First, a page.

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Lord Of The Rings : The Two Towers

Hobbit Frodo and his small band of allies continue their quest to destroy the Ring while the Dark Lord Sauron still holds Middle-earth in his evil grip. Welcome to part two of the Lord of the Rings trilogy, in which things have gotten decidedly darker.


Ever faithful to J.R.R. Tolkien's epic story, The Two Towers begins right where The Fellowship of the Ring left off--the Fellowship has now been splintered. Gandalf (Ian McKellen) has supposedly been killed. Aragorn (Viggo Mortensen), Legolas (Orlando Bloom) and Gimli (John Rhys-Davies) have gone off to rescue Hobbits Merry (Dominic Monaghan) and Pippin (Billy Boyd), who have been taken by the Uruk-Hai, the army of super Orcs commanded by the evil wizard Saruman (Christopher Lee). Frodo (Elijah Wood) and Sam (Sean Astin) continue to make their way to Mordor--with the Ring weighing heavily upon poor Frodo--and manage to get lost. As fate would have it, they meet Gollum (Andy Serkis), the miserable former owner of the Ring, who tells them he'll lead them to Mordor--and the Ring's destruction (unless, of course, he can steal it back first). Although Sam does not trust the slimy creature (and rightly so), Frodo forms an odd attachment to Gollum. Meanwhile, Aragorn and the others discover Gandalf is actually alive and stronger than ever. He tells the trio Pippin and Merry are safe in the hands of Treebeard, the leader of the Ents (creatures who care for the forests), but Saruman and the Uruk-Hai are wreaking havoc on the Men of Rohan. Gandalf urges them to fight alongside Rohan's King Theoden (Bernard Hill) and his people at the fortress Helm's Deep. The motley crew stage a desperate, climatic battle against the 10,000 strong army of Uruk-Hai to keep Sauron's malevolent control at bay.


The returning stars continue to shine as their characters further develop. Wood gets to show a little mettle, proving he can be more than just sweetness and light as the Ring starts to cloud his better judgment. McKellen doesn't get to chew the scenery nearly as much as he did in Fellowship but enjoys one of the better movie entrances seen in awhile (returning from the dead is always pretty powerful). As the unwaveringly brave heroes, Mortensen as the brooding Aragorn makes even greasy hair and dirty fingernails attractive while Bloom as the ultra-cool elf Legolas never gives you a moment of doubt he'll lose a fight. Rhys-Davies as the stout-hearted dwarf Gimli is pretty much the film's comic relief and he delivers admirably. The new additions to the Rings clan who stand out include Brad Dourif as Theodan's wicked adviser Grima Wormtongue, an evil minion of Saruman (OK, with a name like that, you think he could possibly be a good guy?), and Miranda Otto as Eowyn, a gutsy Rohan princess and possible new love interest for Aragorn. But if a computer-generated character could actually win an award for best acting, then Gollum just might get it (and don't think it's out of the realm of possibility in this ever-growing computer age). He quite simply steals the show in The Two Towers. As voiced by Serkis (24 Hour Party People), the hideous creature with a definite good guy/bad guy split personality is a flawless blend of human attributes and technology. Oddly, you end up feeling sorry for the little cretin.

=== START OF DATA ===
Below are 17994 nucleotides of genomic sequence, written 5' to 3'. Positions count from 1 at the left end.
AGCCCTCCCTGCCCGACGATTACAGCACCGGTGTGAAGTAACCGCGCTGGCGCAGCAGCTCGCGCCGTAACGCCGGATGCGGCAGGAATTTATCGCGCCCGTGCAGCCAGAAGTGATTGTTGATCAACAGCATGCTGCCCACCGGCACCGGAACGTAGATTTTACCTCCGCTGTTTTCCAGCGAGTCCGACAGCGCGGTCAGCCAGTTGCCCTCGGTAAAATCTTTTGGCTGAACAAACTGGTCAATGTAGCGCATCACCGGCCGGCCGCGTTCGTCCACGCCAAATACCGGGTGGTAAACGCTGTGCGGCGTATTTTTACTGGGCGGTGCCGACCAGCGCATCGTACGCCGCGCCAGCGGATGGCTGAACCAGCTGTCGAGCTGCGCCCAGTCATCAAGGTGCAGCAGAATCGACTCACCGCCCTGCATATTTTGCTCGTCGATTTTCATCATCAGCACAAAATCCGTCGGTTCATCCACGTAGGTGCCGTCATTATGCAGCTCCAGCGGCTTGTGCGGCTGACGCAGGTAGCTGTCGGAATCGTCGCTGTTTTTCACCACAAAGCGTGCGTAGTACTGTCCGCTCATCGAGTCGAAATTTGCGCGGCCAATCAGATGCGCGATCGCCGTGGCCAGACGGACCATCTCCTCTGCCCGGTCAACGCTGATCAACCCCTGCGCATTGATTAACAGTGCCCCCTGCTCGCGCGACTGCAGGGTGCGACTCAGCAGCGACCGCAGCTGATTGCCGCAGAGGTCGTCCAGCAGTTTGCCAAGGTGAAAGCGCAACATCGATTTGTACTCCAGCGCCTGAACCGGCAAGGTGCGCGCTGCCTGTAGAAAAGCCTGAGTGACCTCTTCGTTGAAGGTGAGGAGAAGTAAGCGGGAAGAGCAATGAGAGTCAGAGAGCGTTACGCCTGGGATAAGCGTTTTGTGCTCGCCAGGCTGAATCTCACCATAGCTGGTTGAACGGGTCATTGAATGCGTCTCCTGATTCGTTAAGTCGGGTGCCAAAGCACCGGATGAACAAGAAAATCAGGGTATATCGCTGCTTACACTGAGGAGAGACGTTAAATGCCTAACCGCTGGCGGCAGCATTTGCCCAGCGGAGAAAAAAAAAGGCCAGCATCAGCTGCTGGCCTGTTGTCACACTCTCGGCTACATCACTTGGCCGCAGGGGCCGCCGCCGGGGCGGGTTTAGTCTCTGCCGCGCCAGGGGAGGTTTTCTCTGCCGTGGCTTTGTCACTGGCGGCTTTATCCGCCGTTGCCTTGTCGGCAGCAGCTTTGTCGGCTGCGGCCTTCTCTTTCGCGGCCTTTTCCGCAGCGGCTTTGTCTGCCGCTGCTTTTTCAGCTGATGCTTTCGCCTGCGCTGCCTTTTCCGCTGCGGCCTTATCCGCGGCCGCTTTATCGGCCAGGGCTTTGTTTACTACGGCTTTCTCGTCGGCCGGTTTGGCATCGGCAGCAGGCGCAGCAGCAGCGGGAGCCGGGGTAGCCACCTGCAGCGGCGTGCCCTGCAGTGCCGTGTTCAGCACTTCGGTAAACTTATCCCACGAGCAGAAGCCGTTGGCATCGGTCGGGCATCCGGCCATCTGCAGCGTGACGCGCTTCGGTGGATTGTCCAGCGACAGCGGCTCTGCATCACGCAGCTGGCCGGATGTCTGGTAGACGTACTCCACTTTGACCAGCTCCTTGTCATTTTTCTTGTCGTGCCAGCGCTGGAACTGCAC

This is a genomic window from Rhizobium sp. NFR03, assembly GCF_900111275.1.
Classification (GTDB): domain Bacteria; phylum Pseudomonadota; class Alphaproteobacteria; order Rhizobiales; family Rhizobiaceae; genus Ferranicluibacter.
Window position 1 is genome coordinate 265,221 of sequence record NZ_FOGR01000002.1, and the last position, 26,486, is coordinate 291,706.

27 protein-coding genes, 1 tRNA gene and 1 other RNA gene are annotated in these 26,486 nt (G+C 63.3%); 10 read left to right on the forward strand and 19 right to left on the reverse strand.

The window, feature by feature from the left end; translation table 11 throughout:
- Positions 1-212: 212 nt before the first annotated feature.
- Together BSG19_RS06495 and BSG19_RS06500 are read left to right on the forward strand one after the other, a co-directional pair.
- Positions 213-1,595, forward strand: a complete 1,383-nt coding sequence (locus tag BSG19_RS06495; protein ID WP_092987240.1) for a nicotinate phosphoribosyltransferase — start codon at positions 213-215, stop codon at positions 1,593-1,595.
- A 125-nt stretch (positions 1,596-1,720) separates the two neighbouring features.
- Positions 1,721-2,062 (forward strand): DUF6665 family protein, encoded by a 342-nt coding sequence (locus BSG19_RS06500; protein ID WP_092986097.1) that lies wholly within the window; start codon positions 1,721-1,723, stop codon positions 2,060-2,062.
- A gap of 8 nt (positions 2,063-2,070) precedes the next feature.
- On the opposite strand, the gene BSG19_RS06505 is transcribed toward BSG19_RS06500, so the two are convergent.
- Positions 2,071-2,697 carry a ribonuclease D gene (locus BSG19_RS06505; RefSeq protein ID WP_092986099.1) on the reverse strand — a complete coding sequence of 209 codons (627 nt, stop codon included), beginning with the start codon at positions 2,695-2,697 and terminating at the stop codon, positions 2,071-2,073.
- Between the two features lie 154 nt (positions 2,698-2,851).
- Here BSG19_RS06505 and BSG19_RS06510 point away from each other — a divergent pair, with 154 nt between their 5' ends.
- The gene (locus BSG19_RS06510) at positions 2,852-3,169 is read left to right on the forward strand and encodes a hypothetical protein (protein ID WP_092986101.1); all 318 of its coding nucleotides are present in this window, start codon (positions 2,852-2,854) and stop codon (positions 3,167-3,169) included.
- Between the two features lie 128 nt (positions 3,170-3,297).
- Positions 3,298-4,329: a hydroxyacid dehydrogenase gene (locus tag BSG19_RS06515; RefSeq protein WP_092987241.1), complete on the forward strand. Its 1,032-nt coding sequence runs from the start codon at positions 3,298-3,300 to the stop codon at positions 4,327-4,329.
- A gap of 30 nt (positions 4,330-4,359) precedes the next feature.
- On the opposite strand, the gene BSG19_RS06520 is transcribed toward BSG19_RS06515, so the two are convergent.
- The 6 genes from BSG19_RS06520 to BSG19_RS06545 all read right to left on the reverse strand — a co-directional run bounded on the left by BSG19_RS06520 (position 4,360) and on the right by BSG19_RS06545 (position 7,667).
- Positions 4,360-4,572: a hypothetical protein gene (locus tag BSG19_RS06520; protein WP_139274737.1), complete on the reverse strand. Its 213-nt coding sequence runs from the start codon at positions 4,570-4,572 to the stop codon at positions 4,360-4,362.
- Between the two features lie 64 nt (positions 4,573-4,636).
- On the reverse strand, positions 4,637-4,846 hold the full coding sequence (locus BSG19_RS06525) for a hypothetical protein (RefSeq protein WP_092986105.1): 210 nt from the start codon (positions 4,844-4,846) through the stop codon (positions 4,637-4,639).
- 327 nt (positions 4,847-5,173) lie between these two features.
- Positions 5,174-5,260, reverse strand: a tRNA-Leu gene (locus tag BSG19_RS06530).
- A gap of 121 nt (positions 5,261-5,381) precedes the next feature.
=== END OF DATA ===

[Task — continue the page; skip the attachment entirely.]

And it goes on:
To compare Fellowship with The Two Towers is pointless because in essence they are two completely different films. Towers is much more dense, dark, and somewhat heavy-handed in its message of good vs. evil. Yet, the tremendous undertaking by director Peter Jackson of filming all three films at once continues to inspire breathtaking visuals. It's absolutely clear his time and effort are spent making sure this Tolkien opus looks exactly the way it is supposed to--and filming in the beautiful mountains of New Zealand doesn't hurt either. The details are impeccable, save a few missteps here and there, such as the walking treelike Ents, who are a little too Disney theme park-ish. The one thing Jackson does throw in the film is the unresolved love story between Aragorn and the immortal elf Arwen (Liv Tyler), which is not in the actual The Two Towers text but rather explained in an appendix. Still, romance always works and showing Aragorn's yearning for his lost love only adds to his character, especially when he starts to have feelings for the very human Eowyn. The film's crowning glory remains the battle at Helm's Deep and can best be described as Braveheart meets The Alamo; it'll keep your heart leaping into your throat at every turn. The Two Towers should reap many technical awards at the Academy Awards, but Best Picture may still prove to be elusive. Don't give up hope--there's always The Return of the King.

Bottom Line

The Two Towers will neither disappoint the legions of Lord of the Rings fans or the new converts who adored The Fellowship of the Ring. But be forewarned: The Two Towers isn't about cute Hobbits going on a quest--this one gets down to the nitty-gritty.